When in a follower position, follow.
From a leadership perspective, following well is just as important as leading well. In fact, following well may actually lead others. Here’s how. Back to OCS… since everyone took their turn leading the class and being a follower, each candidate knew what it was like to lead a group, sometimes it was like herding kittens and others like a symphony in motion. So, the best way to help your peer leader succeed, was to be an exceptional follower. What does that mean? Well, if given a task from the leader, do it to the best of your ability. That’s it. Sure, sometimes our best is not that great, but all you can do is learn and do better.
So, by following well, you show your peers that you care enough to help them succeed, and in turn, they will do the same for you. Additionally, if others see you doing your best, they are more likely to do their best as well, or know that you care for others which inspires and motivates. Think of it this way. How many times have you seen or heard of the subordinate surpassing a superior, and becoming their boss? If that boss struggled to get their former subordinate to cooperate and do their share, what do you think they are most likely to do in return?
When in charge, take charge.
When in a leadership position, lead.
When in a follower position, follow.
To the best of your ability.
I have never been one to dive too deep into politics, mainly because my belief is to take care of others because it is the right thing to do, not for any personal gain. Interestingly enough, caring for others first generally produces greater results for me personally in the long run. So, it works out!
But the recent Presidential election caused me to consider this question, or issue. Is it more important to support the President or the Presidency? We live in a country where we are free to make our own decisions, speak with our own voice, and elect our leadership. How then, or why, do so many choose to protest against our President, to the point of protesting during his inauguration, fighting, or shunning others for supporting him? Again, freedom of speech allows protestors to voice their discontent. But why do it in this way?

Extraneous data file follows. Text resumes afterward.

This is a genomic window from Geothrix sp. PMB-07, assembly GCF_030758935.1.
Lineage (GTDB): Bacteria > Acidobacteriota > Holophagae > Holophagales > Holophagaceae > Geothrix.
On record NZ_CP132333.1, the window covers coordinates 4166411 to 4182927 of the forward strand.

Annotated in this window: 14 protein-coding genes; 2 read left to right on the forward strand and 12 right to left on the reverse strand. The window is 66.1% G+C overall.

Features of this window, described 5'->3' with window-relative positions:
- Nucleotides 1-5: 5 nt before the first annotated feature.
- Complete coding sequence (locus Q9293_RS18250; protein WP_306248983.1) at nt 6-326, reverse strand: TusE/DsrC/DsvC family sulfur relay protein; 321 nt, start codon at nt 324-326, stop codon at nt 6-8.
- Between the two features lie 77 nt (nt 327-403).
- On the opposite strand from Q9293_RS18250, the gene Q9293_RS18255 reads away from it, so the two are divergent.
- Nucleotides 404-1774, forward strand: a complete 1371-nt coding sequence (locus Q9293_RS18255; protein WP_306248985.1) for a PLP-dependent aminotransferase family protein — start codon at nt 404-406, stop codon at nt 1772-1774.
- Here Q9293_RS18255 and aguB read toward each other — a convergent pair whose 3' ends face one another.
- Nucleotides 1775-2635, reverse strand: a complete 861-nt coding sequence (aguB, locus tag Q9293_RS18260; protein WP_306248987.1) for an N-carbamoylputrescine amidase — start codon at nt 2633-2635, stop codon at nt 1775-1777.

I am not making a political stance here. This is about supporting the right to choose, the right to vote. As a country, we elected President Trump, to lead our country for the next 4 years. To me, it would be more practical to support the Presidency, the idea of democracy and a freedom to choose, than to protest just because we can. Whether you like him or not, Mr. Trump is our President, our Commander in Chief, our leader. Support the Presidency if you cannot support the President. Protesting our leaders seems more like protesting against our right to choose. After all, we did choose him, so let’s all support him, at least what he represents – freedom.
This was a brief post, but it is a simple idea – support freedom.
How many people can you supervise, manage, or lead?
I once heard someone brag that they had 12 direct reports while their peer only had 4. I have heard of people having 25 direct reports. My first thought is WOW!, how can all those people receive effective leadership from their boss? How can the boss be an effective leader? The person with 4, that sounds about right. But the rest, that is just insane (if you ask me).
How many people can you supervise? How many can you manage… lead? Is there a difference? Does it really matter? And what difference does it really make if you have 1, 10, or 100 people working for you?
It definitively matters – all of it.
First, let’s frame this question a little better. Is there a difference between supervising, managing, and leading? Of course! And here is my take.
If you are a supervisor, then you are the first line leader to those you that work for you. This generally requires knowledge of how and what your team does (not in a micromanaging way though). Tasks are delegated from you to them, and they report progress and issues directly to you. Chances are good that you provide periodic evaluations to them as well.
If you take this as “I am their supervisor” then you likely take your job seriously and provide regular (quarterly, annually, etc.) reviews and help your team members grow as individuals and as a team. You serve those that work for you and desire to see them succeed.